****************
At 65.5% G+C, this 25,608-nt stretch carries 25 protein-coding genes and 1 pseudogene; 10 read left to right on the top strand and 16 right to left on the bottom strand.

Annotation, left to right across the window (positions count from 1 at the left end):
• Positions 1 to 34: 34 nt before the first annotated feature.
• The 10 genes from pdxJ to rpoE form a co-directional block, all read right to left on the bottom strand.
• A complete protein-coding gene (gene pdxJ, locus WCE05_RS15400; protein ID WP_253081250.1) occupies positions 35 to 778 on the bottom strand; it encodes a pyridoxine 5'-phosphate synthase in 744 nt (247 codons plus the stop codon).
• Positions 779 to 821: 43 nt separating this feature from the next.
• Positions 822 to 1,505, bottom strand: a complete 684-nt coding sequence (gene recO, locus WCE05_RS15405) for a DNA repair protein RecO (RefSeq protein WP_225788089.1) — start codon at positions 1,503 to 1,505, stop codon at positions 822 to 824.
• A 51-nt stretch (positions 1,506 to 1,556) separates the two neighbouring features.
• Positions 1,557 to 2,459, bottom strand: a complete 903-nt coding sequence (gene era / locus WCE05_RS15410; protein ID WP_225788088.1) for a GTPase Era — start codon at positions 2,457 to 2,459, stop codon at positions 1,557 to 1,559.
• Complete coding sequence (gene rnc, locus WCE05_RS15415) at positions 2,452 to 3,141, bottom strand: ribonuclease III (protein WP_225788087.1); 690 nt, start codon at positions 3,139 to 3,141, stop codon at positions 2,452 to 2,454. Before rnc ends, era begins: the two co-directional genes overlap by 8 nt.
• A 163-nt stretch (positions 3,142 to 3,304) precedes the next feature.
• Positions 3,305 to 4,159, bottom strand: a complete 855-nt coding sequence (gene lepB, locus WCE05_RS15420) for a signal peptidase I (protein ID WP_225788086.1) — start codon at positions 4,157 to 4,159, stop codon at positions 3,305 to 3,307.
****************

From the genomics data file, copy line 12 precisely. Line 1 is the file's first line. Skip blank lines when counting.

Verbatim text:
• Positions 3,305 to 4,159, bottom strand: a complete 855-nt coding sequence (gene lepB, locus WCE05_RS15420) for a signal peptidase I (protein ID WP_225788086.1) — start codon at positions 4,157 to 4,159, stop codon at positions 3,305 to 3,307.